A lack of clarity around the accountability of fire risk management between wind farm owners and turbine manufacturers has put the wind sector at greater risk of suffering the damaging consequences of fire.
Who is responsible for what? If a turbine catches fire, who is liable? The original equipment manufacturer (OEM) or the asset owner? Whose responsibility is it to ensure that turbines are equipped with fire suppression systems?
To proactively tackle fire risk, the industry desperately needs a clear chain of accountability. But to achieve that, first, you need to know the leading causes of fire in wind turbines and the risks they pose.
According to Renewable Energy Loss Adjusters (RELA), most causes of turbine fires are technical and caused by electrical faults situated internally – that means OEM’s hold responsibility for the fire safety of the turbines that they produce.
Fires can start from a short circuit to an overload, cable failure, crimping failure, or generator failure. Human error can also factor into the cause of a wind turbine fire.
For example, fires in converter cabinets and capacitor cabinets in the nacelle are the most common causes of turbine fire. When an electrical fault produces an arc flash or sparks, the electrical cabinets may catch fire. Worryingly, fires originated in the converter or capacitator cabinets can quickly spread to the rest of the nacelle, which is particularly difficult to extinguish, given the nacelle can be over 300 feet above the ground. Firefighters are likely to let the nacelle burn because their equipment cannot reach those heights. They will focus on containing the site as a turbine fire can quickly turn into a wildland fire, which can have significant implications. Therefore, 90% of wind turbine fires in a nacelle destroy the turbine completely.
The nacelle brake, usually found behind the gearbox, is a component that can catch fire too. The brake is used to stop the turbine from spinning in emergency scenarios or for planned maintenance, which generates a lot of friction. Therefore, heat and sparks sometimes resulting in a fire.
Wind turbine transformers, which are in the nacelle or at the base of the turbine, are a fire hazard too. Transformers convert energy into the appropriate voltage for the electricity grid, which can lead to electrical faults and fires. Transformers typically contain low flash point oils however once a fire is ignited with arc flash the fibrerglass nacelle add the fuel to the fire.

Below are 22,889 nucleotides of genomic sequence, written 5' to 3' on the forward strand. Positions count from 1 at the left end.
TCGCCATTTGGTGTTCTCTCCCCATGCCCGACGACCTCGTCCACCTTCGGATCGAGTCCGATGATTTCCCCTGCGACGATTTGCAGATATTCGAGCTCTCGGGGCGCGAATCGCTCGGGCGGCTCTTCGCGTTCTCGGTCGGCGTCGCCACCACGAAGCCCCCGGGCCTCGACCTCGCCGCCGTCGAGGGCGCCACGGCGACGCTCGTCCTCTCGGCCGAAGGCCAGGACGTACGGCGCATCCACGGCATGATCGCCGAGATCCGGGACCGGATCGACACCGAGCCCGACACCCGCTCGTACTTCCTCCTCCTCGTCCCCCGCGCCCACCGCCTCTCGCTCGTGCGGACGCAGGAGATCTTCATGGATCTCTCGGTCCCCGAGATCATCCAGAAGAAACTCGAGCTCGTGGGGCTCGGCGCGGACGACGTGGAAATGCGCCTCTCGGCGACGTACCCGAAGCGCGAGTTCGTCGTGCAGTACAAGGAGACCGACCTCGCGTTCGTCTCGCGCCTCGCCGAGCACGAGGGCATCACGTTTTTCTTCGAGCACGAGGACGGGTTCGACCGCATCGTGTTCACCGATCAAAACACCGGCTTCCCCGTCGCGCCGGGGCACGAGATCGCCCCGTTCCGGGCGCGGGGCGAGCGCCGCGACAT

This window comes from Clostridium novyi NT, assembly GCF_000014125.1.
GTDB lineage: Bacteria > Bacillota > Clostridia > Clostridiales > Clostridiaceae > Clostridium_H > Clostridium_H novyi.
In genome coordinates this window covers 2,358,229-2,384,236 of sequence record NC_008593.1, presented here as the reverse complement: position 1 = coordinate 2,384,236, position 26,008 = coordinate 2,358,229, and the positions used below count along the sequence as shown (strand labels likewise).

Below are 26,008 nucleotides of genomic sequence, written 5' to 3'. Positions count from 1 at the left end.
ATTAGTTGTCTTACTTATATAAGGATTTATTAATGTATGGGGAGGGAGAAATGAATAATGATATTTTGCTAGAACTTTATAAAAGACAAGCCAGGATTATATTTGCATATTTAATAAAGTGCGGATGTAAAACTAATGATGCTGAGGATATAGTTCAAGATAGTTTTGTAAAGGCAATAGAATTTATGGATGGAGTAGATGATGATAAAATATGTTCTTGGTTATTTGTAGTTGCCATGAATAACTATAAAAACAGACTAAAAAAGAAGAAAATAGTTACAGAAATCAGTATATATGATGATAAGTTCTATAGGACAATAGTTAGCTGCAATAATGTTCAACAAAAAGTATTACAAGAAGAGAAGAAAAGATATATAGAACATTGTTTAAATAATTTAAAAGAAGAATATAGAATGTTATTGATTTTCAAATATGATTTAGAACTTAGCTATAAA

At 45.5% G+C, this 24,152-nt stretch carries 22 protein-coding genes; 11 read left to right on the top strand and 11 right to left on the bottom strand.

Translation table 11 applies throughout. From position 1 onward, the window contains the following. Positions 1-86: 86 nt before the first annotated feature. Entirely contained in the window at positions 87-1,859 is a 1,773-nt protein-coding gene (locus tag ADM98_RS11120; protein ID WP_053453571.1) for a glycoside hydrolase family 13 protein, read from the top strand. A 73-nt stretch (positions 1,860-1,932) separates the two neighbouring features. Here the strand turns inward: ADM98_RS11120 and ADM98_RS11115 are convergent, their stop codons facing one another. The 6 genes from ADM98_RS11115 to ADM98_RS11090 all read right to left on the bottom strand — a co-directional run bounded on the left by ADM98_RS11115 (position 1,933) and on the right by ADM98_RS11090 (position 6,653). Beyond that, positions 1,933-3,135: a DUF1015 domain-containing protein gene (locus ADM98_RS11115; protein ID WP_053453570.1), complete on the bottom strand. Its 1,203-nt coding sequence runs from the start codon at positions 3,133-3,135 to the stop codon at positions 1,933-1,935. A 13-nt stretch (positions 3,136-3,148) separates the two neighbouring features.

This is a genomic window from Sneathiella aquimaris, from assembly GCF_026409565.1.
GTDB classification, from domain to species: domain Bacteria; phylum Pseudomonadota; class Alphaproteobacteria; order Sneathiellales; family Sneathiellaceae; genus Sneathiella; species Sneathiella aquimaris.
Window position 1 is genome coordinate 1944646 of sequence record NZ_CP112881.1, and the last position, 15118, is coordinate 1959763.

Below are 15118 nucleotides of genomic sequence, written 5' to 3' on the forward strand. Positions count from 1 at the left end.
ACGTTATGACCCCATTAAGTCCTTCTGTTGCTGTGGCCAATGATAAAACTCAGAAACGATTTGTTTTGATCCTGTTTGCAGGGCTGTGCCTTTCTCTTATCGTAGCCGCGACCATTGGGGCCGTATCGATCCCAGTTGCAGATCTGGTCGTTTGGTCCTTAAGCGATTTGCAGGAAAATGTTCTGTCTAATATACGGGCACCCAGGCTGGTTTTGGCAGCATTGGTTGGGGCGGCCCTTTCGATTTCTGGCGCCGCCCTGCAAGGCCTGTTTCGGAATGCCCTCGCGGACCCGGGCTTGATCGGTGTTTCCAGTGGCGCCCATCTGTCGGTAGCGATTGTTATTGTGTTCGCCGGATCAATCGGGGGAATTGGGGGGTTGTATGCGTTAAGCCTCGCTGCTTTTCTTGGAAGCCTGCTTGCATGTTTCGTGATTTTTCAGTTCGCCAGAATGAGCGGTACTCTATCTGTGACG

As the most frequent causes of turbine fires are technical, it is the responsibility of an OEM to ensure that their product has completed thorough fire risk assessments in the research and development phase before it’s taken to market. OEMs should also design in suppression systems into their turbines. In today’s world, you wouldn’t buy a car that doesn’t come with airbags.
Though most new turbines no longer incorporate elements that increase the risk of sparks, there will always be risks when you’re generating vast amounts of electricity in an incredibly complex piece of machinery. So, fire risk cannot just be ‘designed out’ by the OEM. Even if OEMs incorporate the most advanced passive fire protection measures during production, it is also critical to include fire suppression systems. These systems can actively suppress a fire where the risk of fire has been identified. Additionally, these systems will still need to be monitored and maintained regularly, just like the fire alarm in your house. So, the onus extends to the asset owner and operator to ensure that the turbine and the suppression systems are effectively maintained.
Through health and safety tests, performance monitoring, and weather monitoring, owners need to make sure that no hazards have occurred after the installation of a turbine. Similarly, a car owner shouldn’t buy a car and assume that they can always drive safely – it requires regular check-ups and maintenance with expert mechanics.
Moreover, the risks associated with fires extend beyond damages to an individual turbine or wind farm.
Owners of wind farms have a duty to take the necessary preventative measures to protect their stakeholders. Wind farms tend to have several investors involved in a project, and therefore the owner bears responsibility for the health and performance of their investments.
Turbine fires present considerable risks to the broader industry. Increases in fire within the wind could slow down the speed of an energy transition, while the need to decarbonize only increases. Both the OEM and the owner must take all the necessary steps to reduce the chances of turbine fires as the reputational damage that would be caused can result in opposition to new projects, further delaying the roll-out of wind power.
When it comes to fire hazards, both the OEM and owner have a responsibility to their customers, the immediate environment, and the success of the energy transition to ensure that all precautions are taken to reduce the damages of fire.
OEM’s must ensure that their product is as safe as it possibly can be and work to prevent sparks in mechanical systems like the nacelle. Whereas owners must have a clear plan in place for detecting, preventing, and putting out flames in the event of turbine fire and ensuring that the asset they own and operate is well maintained. Even if they have assumed that the responsibility lies with the manufacturer, they will still be liable for the cost and reputational impact.
OEM’s and asset owners must work together to share responsibility for preventing turbine fires for the sake of not only their company’s financial success but the success of a global energy transition.
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